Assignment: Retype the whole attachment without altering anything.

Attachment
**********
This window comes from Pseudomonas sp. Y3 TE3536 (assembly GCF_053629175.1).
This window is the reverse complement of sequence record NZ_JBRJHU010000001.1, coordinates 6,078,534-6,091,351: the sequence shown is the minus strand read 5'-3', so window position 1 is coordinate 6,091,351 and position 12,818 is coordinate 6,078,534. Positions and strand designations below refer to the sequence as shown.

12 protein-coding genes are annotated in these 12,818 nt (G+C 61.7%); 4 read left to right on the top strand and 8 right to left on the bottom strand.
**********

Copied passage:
This window comes from Pseudomonas sp. Y3 TE3536 (assembly GCF_053629175.1).
This window is the reverse complement of sequence record NZ_JBRJHU010000001.1, coordinates 6,078,534-6,091,351: the sequence shown is the minus strand read 5'-3', so window position 1 is coordinate 6,091,351 and position 12,818 is coordinate 6,078,534. Positions and strand designations below refer to the sequence as shown.

12 protein-coding genes are annotated in these 12,818 nt (G+C 61.7%); 4 read left to right on the top strand and 8 right to left on the bottom strand.